A Cinderella of the windswept Montana prairies...a Jazz Age twist on the Twelve Dancing Princesses...a Western Red Riding Hood willing to walk into the wolf's den. Three classic fairytales uniquely reimagined as historical fiction!
Corral Nocturne: Life on her brother’s ranch is lonely for Ellie Strickland. Ed’s ungracious manners and tight-fisted habits keep visitors away and his mother and sister close to home. But when Cole Newcomb, son of the wealthiest rancher in the county, meets Ellie by chance, he is struck by an unexpected impulse to rescue her from her solitude—and Ellie’s lonely summer is transformed.
When Cole asks her to go with him to the Fourth of July dance, Ellie is determined that nothing, from an old dress to Ed’s sour temper, will stand in her way. By the time the Fourth of July fireworks go off at midnight, will they herald only more heartache, or maybe—just maybe—a dream come true?
Lost Lake House: All Dorothy Perkins wants is to have a good time. She’s wild about dancing, and can’t understand or accept her father’s strictness in forbidding it. Night after night she sneaks out to the Lost Lake House, a glamorous island nightclub rumored to be the front for more than just music and dancing…in spite of an increasingly uneasy feeling that she may be getting into something more than she can handle.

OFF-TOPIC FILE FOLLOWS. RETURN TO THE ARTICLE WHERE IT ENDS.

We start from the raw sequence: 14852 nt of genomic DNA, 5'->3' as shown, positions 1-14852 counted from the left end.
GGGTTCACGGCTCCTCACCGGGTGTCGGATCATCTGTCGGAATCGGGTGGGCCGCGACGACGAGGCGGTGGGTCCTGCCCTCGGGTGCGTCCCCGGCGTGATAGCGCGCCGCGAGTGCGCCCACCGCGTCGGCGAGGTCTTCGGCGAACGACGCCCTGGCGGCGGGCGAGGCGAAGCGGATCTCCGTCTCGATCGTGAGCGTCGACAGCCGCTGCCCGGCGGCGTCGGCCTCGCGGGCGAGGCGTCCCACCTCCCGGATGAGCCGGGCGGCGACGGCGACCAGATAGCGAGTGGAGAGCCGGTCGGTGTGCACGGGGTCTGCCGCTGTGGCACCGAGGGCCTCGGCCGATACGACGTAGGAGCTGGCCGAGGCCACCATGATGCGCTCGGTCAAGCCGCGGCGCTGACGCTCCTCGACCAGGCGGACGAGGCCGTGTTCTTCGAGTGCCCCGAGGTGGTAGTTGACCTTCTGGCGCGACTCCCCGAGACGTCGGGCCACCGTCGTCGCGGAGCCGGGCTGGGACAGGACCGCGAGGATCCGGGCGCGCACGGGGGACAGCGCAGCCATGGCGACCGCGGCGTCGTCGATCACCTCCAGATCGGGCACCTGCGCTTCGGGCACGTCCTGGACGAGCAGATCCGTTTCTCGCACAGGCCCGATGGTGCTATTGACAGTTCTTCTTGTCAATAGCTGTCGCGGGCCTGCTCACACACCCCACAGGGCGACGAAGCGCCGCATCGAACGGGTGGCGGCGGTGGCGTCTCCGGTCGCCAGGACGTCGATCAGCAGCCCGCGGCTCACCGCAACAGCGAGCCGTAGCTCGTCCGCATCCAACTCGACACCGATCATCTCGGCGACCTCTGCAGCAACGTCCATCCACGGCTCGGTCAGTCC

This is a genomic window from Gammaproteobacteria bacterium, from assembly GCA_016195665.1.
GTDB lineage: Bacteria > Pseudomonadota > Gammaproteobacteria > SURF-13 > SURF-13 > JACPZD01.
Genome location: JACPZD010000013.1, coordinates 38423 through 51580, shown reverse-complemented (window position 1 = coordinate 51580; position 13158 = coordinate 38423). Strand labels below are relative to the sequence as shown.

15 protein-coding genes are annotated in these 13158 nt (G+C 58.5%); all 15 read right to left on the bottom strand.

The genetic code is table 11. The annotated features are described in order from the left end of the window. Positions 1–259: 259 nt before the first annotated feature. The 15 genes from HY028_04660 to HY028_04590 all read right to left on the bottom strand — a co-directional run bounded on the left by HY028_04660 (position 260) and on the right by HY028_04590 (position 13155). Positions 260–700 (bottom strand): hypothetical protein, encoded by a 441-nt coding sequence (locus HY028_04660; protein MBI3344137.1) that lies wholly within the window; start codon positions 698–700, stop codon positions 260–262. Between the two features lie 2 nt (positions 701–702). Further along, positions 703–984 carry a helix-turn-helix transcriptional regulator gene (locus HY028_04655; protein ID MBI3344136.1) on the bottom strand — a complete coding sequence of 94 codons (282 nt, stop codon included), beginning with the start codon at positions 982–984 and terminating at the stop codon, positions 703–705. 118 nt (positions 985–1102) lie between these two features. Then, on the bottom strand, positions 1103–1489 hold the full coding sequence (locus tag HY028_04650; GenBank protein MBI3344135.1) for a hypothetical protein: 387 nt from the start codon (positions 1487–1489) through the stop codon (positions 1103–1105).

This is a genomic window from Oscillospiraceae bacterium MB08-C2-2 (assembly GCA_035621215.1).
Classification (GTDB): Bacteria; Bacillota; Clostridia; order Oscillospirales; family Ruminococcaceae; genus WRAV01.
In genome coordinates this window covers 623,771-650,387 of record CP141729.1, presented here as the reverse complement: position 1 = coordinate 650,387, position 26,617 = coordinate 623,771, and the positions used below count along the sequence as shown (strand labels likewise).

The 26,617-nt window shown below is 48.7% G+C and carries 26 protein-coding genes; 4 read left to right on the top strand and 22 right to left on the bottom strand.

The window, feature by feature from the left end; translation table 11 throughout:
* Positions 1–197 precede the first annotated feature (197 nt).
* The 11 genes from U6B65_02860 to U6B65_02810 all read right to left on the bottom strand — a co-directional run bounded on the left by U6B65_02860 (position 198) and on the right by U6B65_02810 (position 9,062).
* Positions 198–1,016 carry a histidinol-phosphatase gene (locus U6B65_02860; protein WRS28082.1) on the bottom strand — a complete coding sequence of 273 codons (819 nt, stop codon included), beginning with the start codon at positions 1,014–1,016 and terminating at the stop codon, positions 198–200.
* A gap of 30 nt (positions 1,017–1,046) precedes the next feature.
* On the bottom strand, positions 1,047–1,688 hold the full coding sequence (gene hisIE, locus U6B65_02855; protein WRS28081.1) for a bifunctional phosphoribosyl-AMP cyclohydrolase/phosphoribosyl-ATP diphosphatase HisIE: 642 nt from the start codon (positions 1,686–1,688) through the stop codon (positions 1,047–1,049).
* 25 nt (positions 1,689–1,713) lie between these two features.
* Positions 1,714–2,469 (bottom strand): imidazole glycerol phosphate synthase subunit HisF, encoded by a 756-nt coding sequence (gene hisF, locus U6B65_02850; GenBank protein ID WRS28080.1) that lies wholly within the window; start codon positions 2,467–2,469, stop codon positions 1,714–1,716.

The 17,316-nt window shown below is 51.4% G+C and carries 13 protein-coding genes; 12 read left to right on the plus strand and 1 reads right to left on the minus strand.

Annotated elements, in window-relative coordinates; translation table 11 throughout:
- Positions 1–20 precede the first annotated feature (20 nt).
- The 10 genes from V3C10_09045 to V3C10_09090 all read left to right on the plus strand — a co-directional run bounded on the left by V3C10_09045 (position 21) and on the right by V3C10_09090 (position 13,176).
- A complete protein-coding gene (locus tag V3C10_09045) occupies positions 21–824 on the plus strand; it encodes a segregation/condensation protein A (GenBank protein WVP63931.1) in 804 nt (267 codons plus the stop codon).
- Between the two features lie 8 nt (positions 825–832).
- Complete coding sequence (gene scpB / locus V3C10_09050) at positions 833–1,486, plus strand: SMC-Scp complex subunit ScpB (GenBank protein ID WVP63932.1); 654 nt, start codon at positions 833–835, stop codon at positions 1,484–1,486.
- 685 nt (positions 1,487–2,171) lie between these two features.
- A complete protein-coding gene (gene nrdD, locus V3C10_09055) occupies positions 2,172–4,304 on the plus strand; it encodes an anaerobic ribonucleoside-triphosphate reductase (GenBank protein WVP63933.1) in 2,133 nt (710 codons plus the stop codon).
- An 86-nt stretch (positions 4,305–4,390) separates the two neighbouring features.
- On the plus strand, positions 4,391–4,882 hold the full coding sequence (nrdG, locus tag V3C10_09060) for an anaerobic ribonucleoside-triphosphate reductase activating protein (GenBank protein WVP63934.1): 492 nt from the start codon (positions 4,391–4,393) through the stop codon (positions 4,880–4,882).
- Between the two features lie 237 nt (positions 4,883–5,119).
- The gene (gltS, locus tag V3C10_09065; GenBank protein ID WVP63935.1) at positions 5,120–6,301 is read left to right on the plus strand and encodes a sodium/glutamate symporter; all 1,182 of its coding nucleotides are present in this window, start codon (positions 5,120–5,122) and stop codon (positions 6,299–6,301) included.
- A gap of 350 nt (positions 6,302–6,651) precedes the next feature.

Marshall Kendrick knows the truth behind the Lost Lake House—and bitterly hates his job there. But fear and obligation have him trapped. When a twist of circumstances throws Dorothy and Marshall together one night, it may offer them both a chance at escaping the tangled web of fear and deceit each has woven…if only they are brave enough to take it.
The Mountain of the Wolf: In the shadow of the mountain, Rosa Jean Kennedy lives alone, waiting. Vengeance for her brother’s death is the only object left in her life, the one thing that steels her resolve to continue in a solitary, sometimes perilous existence.
When mustanger Quincy Burnett arrives on the mountain, he finds himself strangely drawn to the silent, lonely girl who seems to rebuff all attempts at friendship. But Rosa Jean is determined not to let anyone—even Quincy—stand in the way of her revenge, and her determination may lead them both toward disaster…for there are other dangers lurking in the mountains besides the wolves whose howls are heard at night.
Each story in this boxed set is a novella, between 20,000 and 30,000 words long.